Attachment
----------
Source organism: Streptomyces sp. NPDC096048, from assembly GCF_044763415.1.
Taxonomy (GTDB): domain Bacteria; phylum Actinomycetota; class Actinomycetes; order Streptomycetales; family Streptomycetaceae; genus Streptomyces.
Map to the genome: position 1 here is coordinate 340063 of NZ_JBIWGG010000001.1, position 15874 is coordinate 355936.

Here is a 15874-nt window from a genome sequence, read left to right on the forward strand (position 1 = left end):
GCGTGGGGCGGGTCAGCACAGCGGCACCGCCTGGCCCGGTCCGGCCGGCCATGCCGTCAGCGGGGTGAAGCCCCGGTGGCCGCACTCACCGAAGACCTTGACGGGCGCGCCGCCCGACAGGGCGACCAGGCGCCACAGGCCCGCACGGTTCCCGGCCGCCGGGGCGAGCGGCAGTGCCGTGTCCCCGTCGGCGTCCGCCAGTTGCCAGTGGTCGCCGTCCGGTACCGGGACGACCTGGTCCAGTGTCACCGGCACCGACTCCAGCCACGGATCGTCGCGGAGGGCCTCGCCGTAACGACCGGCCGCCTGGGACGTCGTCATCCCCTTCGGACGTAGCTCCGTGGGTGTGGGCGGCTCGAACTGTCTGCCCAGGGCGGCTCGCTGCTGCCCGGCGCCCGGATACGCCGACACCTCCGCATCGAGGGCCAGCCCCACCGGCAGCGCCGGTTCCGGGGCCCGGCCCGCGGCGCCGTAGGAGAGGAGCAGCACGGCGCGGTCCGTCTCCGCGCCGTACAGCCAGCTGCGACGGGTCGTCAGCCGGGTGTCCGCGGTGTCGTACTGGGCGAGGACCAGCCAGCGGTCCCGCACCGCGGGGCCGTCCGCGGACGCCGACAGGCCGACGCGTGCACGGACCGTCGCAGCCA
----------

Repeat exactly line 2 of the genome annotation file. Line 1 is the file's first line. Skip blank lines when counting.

Taxonomy (GTDB): domain Bacteria; phylum Actinomycetota; class Actinomycetes; order Streptomycetales; family Streptomycetaceae; genus Streptomyces.